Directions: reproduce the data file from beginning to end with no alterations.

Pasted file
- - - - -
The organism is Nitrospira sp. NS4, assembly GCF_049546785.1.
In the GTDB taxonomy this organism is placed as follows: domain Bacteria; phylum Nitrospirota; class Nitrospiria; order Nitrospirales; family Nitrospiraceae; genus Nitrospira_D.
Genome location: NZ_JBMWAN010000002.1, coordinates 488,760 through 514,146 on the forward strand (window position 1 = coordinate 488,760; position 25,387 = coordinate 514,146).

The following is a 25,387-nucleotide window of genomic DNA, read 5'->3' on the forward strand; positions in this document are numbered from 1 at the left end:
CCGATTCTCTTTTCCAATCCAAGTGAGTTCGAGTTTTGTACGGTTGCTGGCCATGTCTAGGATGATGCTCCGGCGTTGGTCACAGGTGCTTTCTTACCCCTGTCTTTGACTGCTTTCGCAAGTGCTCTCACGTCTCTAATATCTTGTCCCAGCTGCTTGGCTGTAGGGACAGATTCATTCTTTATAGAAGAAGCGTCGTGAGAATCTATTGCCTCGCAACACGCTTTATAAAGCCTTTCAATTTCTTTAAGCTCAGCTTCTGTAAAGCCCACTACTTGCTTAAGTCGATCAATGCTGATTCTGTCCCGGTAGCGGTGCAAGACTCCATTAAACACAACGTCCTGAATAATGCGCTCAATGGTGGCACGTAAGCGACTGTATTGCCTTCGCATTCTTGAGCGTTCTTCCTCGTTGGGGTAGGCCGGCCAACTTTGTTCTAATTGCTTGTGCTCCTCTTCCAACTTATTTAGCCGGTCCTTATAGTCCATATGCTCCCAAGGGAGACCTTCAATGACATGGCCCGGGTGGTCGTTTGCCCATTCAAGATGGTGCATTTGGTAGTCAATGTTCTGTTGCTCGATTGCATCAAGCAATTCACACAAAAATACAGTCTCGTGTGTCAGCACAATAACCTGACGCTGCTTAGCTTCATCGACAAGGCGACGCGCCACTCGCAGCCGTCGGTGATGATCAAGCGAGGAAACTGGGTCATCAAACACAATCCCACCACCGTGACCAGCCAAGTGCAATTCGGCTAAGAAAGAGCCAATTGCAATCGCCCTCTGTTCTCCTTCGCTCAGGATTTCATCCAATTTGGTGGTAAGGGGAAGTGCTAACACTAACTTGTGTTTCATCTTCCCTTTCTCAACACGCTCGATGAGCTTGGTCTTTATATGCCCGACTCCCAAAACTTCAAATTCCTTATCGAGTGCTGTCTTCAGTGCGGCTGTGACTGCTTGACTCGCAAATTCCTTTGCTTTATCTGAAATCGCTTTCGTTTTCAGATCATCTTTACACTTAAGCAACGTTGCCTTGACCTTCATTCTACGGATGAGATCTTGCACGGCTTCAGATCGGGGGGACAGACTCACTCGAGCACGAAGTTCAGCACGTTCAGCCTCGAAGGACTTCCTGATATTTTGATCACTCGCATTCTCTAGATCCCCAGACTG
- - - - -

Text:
The organism is Nitrospira sp. NS4, assembly GCF_049546785.1.
In the GTDB taxonomy this organism is placed as follows: domain Bacteria; phylum Nitrospirota; class Nitrospiria; order Nitrospirales; family Nitrospiraceae; genus Nitrospira_D.
Genome location: NZ_JBMWAN010000002.1, coordinates 488,760 through 514,146 on the forward strand (window position 1 = coordinate 488,760; position 25,387 = coordinate 514,146).

The following is a 25,387-nucleotide window of genomic DNA, read 5'->3' on the forward strand; positions in this document are numbered from 1 at the left end:
CCGATTCTCTTTTCCAATCCAAGTGAGTTCGAGTTTTGTACGGTTGCTGGCCATGTCTAGGATGATGCTCCGGCGTTGGTCACAGGTGCTTTCTTACCCCTGTCTTTGACTGCTTTCGCAAGTGCTCTCACGTCTCTAATATCTTGTCCCAGCTGCTTGGCTGTAGGGACAGATTCATTCTTTATAGAAGAAGCGTCGTGAGAATCTATTGCCTCGCAACACGCTTTATAAAGCCTTTCAATTTCTTTAAGCTCAGCTTCTGTAAAGCCCACTACTTGCTTAAGTCGATCAATGCTGATTCTGTCCCGGTAGCGGTGCAAGACTCCATTAAACACAACGTCCTGAATAATGCGCTCAATGGTGGCACGTAAGCGACTGTATTGCCTTCGCATTCTTGAGCGTTCTTCCTCGTTGGGGTAGGCCGGCCAACTTTGTTCTAATTGCTTGTGCTCCTCTTCCAACTTATTTAGCCGGTCCTTATAGTCCATATGCTCCCAAGGGAGACCTTCAATGACATGGCCCGGGTGGTCGTTTGCCCATTCAAGATGGTGCATTTGGTAGTCAATGTTCTGTTGCTCGATTGCATCAAGCAATTCACACAAAAATACAGTCTCGTGTGTCAGCACAATAACCTGACGCTGCTTAGCTTCATCGACAAGGCGACGCGCCACTCGCAGCCGTCGGTGATGATCAAGCGAGGAAACTGGGTCATCAAACACAATCCCACCACCGTGACCAGCCAAGTGCAATTCGGCTAAGAAAGAGCCAATTGCAATCGCCCTCTGTTCTCCTTCGCTCAGGATTTCATCCAATTTGGTGGTAAGGGGAAGTGCTAACACTAACTTGTGTTTCATCTTCCCTTTCTCAACACGCTCGATGAGCTTGGTCTTTATATGCCCGACTCCCAAAACTTCAAATTCCTTATCGAGTGCTGTCTTCAGTGCGGCTGTGACTGCTTGACTCGCAAATTCCTTTGCTTTATCTGAAATCGCTTTCGTTTTCAGATCATCTTTACACTTAAGCAACGTTGCCTTGACCTTCATTCTACGGATGAGATCTTGCACGGCTTCAGATCGGGGGGACAGACTCACTCGAGCACGAAGTTCAGCACGTTCAGCCTCGAAGGACTTCCTGATATTTTGATCACTCGCATTCTCTAGATCCCCAGACTG